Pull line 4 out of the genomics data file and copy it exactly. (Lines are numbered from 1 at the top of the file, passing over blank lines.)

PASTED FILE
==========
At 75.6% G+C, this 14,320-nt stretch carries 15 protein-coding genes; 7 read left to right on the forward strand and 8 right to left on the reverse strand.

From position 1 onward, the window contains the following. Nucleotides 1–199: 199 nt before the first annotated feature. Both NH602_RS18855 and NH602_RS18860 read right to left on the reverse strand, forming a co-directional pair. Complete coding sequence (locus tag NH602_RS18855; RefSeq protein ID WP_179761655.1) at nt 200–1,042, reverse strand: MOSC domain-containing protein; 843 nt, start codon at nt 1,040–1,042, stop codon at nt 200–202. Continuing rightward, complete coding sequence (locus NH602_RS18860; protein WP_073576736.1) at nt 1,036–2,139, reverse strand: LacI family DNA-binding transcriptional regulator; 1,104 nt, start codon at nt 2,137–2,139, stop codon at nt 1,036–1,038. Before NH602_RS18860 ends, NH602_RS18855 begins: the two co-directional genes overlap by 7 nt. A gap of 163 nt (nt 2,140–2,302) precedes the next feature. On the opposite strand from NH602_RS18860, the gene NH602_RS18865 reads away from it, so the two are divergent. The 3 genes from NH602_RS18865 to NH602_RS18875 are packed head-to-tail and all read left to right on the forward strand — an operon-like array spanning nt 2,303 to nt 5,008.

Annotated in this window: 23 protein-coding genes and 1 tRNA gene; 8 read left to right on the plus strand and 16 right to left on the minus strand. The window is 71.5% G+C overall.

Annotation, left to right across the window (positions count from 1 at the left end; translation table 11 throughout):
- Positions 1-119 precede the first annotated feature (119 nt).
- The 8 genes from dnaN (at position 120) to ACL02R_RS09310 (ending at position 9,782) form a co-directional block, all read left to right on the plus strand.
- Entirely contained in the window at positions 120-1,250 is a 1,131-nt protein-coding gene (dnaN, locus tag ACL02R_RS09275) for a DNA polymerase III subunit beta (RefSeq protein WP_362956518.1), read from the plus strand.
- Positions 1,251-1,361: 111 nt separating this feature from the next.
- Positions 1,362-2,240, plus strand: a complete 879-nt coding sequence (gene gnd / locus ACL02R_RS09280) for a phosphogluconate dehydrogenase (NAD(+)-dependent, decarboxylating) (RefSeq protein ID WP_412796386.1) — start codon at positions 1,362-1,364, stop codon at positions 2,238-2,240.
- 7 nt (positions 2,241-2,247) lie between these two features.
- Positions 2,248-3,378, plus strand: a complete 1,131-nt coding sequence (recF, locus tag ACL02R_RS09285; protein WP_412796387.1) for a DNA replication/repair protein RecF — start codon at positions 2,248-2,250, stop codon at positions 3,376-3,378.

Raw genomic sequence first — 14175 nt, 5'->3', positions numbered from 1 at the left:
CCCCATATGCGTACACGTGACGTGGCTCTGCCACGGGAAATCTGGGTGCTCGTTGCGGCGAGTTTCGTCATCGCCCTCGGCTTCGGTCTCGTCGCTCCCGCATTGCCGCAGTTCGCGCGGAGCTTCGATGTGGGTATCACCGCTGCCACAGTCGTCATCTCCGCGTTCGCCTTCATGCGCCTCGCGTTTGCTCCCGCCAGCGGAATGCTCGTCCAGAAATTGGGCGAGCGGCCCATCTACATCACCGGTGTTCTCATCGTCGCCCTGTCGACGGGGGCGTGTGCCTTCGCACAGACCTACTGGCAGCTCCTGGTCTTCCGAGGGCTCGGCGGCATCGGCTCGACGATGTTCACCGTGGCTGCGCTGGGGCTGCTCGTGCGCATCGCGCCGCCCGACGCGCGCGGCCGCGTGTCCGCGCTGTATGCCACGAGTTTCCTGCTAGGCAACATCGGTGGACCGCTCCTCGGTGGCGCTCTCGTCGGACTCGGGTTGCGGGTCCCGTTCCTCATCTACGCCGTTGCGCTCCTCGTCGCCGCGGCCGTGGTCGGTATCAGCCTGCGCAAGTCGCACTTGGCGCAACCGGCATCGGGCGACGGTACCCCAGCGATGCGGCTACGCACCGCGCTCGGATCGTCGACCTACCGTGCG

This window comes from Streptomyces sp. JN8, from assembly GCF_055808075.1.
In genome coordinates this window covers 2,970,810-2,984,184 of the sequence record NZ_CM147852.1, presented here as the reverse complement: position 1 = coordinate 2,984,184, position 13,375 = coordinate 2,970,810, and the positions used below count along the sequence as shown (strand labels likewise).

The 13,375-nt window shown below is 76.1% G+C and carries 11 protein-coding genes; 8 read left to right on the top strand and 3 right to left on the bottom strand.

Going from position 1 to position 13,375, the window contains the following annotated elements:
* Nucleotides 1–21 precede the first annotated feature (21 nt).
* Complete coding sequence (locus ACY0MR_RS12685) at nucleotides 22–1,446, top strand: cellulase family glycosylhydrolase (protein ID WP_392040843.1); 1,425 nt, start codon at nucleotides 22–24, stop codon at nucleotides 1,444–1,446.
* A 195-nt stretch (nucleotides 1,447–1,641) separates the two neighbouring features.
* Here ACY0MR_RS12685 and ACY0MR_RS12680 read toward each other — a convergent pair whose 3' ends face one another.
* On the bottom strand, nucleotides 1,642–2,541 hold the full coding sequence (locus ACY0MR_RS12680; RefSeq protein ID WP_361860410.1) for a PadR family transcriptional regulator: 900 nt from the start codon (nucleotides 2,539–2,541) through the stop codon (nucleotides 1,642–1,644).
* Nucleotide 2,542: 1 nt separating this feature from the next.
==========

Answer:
Annotation, left to right across the window (positions count from 1 at the left end; translation table 11 throughout):